PUHI — Hawaii Senate President Ron Kouchi threw his weight behind the expansion of the Papahanaumokuakea Marine National Monument at a public meeting Tuesday night at the Kauai Community College’s Performing Arts Center.
The announcement was a change of opinion from his first thoughts detailed in an April letter to President Obama stating his opposition.
“When Senator Schatz talked about his proposal and I looked at it, I believe it presented a middle path where we could achieve the goals of environmental concerns and preservation for future generations while addressing fishing concerns,” Kouchi said.
Around 200 people showed up at the meeting hosted by the Obama Administration to gather feedback from Hawaii’s people on the potential expansion of the monument, which would establish the largest protected marine area in the world.
Since the beginning of the conversation, proponents of the expansion and the Native Hawaiian Cultural Working group that proposed the expansion have been gathering supporters.
On Kauai, more than a dozen restaurants have joined a list supporting the expansion and thousands statewide have added their support to the expansion letter.
Tuesday’s testimony was roughly evenly split between those opposed and those supporting the monument.
Many of those testifying at the Tuesday night meeting said they’d be in support of the monument expansion, if there is Native Hawaiian management of the monument.
Kawika Riley, with the Office of Hawaiian Affairs, said that is very much part of the proposal.
He said OHA’s board voted to adopt the expansion proposition with the condition that the federal government elevate OHA to co-trustee status.
“I’m for it if it will be managed and decisions made about it by Native Hawaiian cultural practitioners, who knows better to take care of that place,” said Kauai resident Puanani Rogers. “I would like it to be run by native people that know the place, who is going to manage this?”
Rogers said she is still deciding her opinion on the monument expansion and cautioned against rushing forward with the expansion with too many unanswered questions.
Governance of the monument was also a point of concern for Leilani Josselin, who said she’d like to see more Native Hawaiian influence over management.
She said she does see a benefit to expanding the monument when it comes to the military, however.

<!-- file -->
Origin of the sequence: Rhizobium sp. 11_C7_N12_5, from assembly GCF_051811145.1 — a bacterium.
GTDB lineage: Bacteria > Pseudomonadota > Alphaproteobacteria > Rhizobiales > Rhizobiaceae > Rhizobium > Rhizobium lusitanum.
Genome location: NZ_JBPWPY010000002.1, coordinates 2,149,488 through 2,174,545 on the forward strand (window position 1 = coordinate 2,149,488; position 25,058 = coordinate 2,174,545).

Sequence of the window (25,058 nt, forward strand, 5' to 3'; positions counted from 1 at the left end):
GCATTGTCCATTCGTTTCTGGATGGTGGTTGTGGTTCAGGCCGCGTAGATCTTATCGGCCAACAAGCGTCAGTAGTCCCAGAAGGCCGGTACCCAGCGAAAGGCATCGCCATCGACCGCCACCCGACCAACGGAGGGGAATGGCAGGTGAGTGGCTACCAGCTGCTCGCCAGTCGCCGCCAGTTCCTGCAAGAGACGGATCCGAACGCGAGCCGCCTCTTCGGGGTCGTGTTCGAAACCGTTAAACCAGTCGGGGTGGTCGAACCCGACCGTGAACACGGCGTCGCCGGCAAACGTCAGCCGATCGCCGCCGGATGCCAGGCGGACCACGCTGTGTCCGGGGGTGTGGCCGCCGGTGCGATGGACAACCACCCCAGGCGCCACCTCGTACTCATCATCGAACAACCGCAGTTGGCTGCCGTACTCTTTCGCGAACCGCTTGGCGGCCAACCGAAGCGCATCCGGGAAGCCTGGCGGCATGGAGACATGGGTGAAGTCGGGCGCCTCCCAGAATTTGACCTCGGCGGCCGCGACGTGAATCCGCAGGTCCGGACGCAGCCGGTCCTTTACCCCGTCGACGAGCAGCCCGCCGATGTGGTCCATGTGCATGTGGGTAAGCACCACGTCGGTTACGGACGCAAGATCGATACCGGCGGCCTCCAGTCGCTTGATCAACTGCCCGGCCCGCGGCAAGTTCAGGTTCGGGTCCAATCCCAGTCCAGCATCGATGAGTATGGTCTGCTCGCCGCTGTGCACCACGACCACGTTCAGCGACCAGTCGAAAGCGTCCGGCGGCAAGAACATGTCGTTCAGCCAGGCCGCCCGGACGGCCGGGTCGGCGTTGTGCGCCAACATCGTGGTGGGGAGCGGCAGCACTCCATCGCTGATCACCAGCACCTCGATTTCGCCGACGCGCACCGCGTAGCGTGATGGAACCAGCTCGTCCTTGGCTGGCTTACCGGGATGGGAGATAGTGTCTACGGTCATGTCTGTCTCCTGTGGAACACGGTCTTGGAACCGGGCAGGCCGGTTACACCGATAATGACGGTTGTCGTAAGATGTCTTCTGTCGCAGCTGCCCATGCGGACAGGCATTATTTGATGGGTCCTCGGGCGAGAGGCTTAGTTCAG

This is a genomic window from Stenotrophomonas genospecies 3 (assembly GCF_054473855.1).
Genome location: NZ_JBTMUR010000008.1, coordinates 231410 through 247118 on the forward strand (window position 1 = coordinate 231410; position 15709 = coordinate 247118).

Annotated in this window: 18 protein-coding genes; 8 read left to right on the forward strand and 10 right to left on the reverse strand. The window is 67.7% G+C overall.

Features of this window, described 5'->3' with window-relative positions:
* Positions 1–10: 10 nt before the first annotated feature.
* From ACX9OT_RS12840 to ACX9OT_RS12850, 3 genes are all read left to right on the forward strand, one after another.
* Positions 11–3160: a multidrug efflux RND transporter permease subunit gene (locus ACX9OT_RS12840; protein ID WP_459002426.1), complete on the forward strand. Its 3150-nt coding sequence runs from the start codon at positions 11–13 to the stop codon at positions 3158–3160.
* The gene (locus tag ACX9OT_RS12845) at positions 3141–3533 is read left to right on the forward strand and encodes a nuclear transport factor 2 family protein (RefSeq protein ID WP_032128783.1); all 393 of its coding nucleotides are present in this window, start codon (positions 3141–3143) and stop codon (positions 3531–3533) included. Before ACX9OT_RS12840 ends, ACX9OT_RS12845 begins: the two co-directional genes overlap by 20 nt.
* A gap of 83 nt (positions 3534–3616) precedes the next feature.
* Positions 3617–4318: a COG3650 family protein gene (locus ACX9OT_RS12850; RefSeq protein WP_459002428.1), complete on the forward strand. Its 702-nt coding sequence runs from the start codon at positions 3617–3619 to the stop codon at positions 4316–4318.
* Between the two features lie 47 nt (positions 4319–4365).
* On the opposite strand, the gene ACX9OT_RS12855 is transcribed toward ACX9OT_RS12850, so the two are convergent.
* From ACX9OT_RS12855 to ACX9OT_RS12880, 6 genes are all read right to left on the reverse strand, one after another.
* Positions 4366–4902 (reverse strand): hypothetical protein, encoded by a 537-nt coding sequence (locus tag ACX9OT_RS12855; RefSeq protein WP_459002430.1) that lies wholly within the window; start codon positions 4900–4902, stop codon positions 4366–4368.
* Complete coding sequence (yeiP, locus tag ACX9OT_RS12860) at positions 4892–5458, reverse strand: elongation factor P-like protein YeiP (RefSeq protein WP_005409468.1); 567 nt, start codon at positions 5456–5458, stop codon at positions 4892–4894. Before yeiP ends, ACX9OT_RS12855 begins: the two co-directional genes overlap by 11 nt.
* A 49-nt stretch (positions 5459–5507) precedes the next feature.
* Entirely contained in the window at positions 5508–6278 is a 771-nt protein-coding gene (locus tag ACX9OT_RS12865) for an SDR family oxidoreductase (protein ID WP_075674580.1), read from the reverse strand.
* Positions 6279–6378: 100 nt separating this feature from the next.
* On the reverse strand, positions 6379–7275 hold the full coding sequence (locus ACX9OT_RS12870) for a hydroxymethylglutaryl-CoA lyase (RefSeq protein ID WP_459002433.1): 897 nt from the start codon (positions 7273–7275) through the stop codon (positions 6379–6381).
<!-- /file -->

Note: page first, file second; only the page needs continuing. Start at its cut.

“I think with this expansion there will be more accountability with the military presence,” Josselin said. “After the first expansion, there was an increase in the military presence.”
Keith Robinson, also a Kauai resident and part owner of the island of Niihau, also touched on the military’s presence in the monument, however he’s against the expansion of the monument.
“I’m against the expansion of the reserve because I don’t want environmentalists to have an excuse to cripple Navy operations,” Robinson said.
The use of the Antiquities Act to designate the expansion was also a point of contention.
“I’m adamantly opposed to the use of the Antiquities Act to resolve a cultural and scientific issue,” said Lynn McNutt. “Isn’t intended to be used to close more than half of the exclusive economic zone (EEZ) around Kauai, we need a rational discussion based on real studies before we decide on a course of action.”
Carl Berg, marine biologist and Kauai resident, said he’s also opposed to the use of the Antiquities Act.
“I don’t buy into the need we must pass this through the Antiquities Act right way, I don’t think we should run this quick through,” Berg said. “This needs to go through an EIS (environmental impact study).”
Greg Holzman, fisherman on Kauai, said his suggestion is to take time with the expansion as well.
“What bothers me is that all the sudden our EEZ would be chopped in half,” Holzman said.
Those in support identified preservation of cultural, scientific, and historical resources.
“This is the community that is closest this proposal, our Hawaiian family urges you to expand,” said Maka’ala Kaaumoana. “Our ancestors lived there, our stories tell of this place, we are asking you to expand the protections of this incredible world resource.”
Matt Bermabe, a shoreline fisherman who lives on Kauai, said he still has a lot of questions about the monument, but he liked the idea of having a chance to get some management back for Native Hawaiians.
“The water is already under federal control,” Bernabe said. “I support it because it sounds like we’re getting something back.”
Hawaii State Rep. Jimmy Tokioka acknowledged that many people want to see a compromise and are open to some sort of expansion.
“If we’re going to give it a Hawaiian name, let’s have Hawaiians sitting at the table,” Tokoika said. “We need more information and we need more time for discussion.”
Jessica Else, environmental reporter, can be reached at 245-0452 or firstname.lastname@example.org.